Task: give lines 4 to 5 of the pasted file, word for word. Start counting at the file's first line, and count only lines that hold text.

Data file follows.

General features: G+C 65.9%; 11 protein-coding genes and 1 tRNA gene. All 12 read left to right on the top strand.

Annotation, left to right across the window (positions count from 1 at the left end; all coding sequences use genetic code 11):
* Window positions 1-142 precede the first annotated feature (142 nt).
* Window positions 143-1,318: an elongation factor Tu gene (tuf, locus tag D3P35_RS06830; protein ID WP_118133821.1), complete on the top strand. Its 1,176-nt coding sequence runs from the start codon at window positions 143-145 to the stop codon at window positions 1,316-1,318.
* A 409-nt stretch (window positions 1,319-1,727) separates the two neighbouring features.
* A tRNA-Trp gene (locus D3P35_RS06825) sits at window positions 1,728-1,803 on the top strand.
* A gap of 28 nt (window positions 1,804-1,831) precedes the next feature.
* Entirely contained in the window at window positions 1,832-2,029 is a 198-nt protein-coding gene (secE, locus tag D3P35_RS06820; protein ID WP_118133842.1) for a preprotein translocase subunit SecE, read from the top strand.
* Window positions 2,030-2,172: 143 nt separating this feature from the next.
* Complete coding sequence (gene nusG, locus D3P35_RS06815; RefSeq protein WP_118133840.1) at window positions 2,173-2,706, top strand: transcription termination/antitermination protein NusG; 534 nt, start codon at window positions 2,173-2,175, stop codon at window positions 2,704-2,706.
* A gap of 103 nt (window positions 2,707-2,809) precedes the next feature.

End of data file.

* Window positions 143-1,318: an elongation factor Tu gene (tuf, locus tag D3P35_RS06830; protein ID WP_118133821.1), complete on the top strand. Its 1,176-nt coding sequence runs from the start codon at window positions 143-145 to the stop codon at window positions 1,316-1,318.
* A 409-nt stretch (window positions 1,319-1,727) separates the two neighbouring features.